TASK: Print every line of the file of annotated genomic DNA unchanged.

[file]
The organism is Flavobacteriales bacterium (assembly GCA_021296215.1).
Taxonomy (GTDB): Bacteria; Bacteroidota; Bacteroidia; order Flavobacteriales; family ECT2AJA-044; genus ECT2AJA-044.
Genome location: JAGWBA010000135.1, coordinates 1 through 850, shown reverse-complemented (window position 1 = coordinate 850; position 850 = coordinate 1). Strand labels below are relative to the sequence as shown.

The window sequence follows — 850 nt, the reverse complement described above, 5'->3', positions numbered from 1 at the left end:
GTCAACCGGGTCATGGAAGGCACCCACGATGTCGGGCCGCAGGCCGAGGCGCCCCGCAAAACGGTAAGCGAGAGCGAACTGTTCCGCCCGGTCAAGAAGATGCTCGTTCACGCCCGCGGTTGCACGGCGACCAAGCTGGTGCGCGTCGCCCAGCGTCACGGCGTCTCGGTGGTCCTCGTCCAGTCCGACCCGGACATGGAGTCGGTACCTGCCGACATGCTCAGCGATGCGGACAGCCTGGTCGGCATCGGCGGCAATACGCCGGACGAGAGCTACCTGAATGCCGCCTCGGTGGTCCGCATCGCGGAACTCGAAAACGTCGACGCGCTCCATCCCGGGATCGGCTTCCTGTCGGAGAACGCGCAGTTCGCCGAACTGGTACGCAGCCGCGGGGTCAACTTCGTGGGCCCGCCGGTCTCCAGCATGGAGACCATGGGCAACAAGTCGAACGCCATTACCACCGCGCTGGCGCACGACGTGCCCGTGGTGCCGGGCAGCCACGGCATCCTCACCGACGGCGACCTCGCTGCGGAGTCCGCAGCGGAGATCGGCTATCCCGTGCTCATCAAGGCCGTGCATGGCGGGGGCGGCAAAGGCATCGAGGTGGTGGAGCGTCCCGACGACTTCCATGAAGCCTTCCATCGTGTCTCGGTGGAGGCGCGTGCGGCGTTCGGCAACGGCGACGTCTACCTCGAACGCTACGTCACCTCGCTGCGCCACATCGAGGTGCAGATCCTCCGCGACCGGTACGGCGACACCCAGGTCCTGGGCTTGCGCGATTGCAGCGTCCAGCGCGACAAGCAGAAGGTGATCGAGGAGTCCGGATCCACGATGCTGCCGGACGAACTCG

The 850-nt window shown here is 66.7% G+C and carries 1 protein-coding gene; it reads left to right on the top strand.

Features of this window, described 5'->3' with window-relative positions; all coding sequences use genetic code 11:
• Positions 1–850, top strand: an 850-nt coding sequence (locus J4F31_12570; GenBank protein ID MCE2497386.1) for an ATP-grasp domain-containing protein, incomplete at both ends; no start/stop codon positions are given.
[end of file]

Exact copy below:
The organism is Flavobacteriales bacterium (assembly GCA_021296215.1).
Taxonomy (GTDB): Bacteria; Bacteroidota; Bacteroidia; order Flavobacteriales; family ECT2AJA-044; genus ECT2AJA-044.
Genome location: JAGWBA010000135.1, coordinates 1 through 850, shown reverse-complemented (window position 1 = coordinate 850; position 850 = coordinate 1). Strand labels below are relative to the sequence as shown.

The window sequence follows — 850 nt, the reverse complement described above, 5'->3', positions numbered from 1 at the left end:
GTCAACCGGGTCATGGAAGGCACCCACGATGTCGGGCCGCAGGCCGAGGCGCCCCGCAAAACGGTAAGCGAGAGCGAACTGTTCCGCCCGGTCAAGAAGATGCTCGTTCACGCCCGCGGTTGCACGGCGACCAAGCTGGTGCGCGTCGCCCAGCGTCACGGCGTCTCGGTGGTCCTCGTCCAGTCCGACCCGGACATGGAGTCGGTACCTGCCGACATGCTCAGCGATGCGGACAGCCTGGTCGGCATCGGCGGCAATACGCCGGACGAGAGCTACCTGAATGCCGCCTCGGTGGTCCGCATCGCGGAACTCGAAAACGTCGACGCGCTCCATCCCGGGATCGGCTTCCTGTCGGAGAACGCGCAGTTCGCCGAACTGGTACGCAGCCGCGGGGTCAACTTCGTGGGCCCGCCGGTCTCCAGCATGGAGACCATGGGCAACAAGTCGAACGCCATTACCACCGCGCTGGCGCACGACGTGCCCGTGGTGCCGGGCAGCCACGGCATCCTCACCGACGGCGACCTCGCTGCGGAGTCCGCAGCGGAGATCGGCTATCCCGTGCTCATCAAGGCCGTGCATGGCGGGGGCGGCAAAGGCATCGAGGTGGTGGAGCGTCCCGACGACTTCCATGAAGCCTTCCATCGTGTCTCGGTGGAGGCGCGTGCGGCGTTCGGCAACGGCGACGTCTACCTCGAACGCTACGTCACCTCGCTGCGCCACATCGAGGTGCAGATCCTCCGCGACCGGTACGGCGACACCCAGGTCCTGGGCTTGCGCGATTGCAGCGTCCAGCGCGACAAGCAGAAGGTGATCGAGGAGTCCGGATCCACGATGCTGCCGGACGAACTCG

The 850-nt window shown here is 66.7% G+C and carries 1 protein-coding gene; it reads left to right on the top strand.

Features of this window, described 5'->3' with window-relative positions; all coding sequences use genetic code 11:
• Positions 1–850, top strand: an 850-nt coding sequence (locus J4F31_12570; GenBank protein ID MCE2497386.1) for an ATP-grasp domain-containing protein, incomplete at both ends; no start/stop codon positions are given.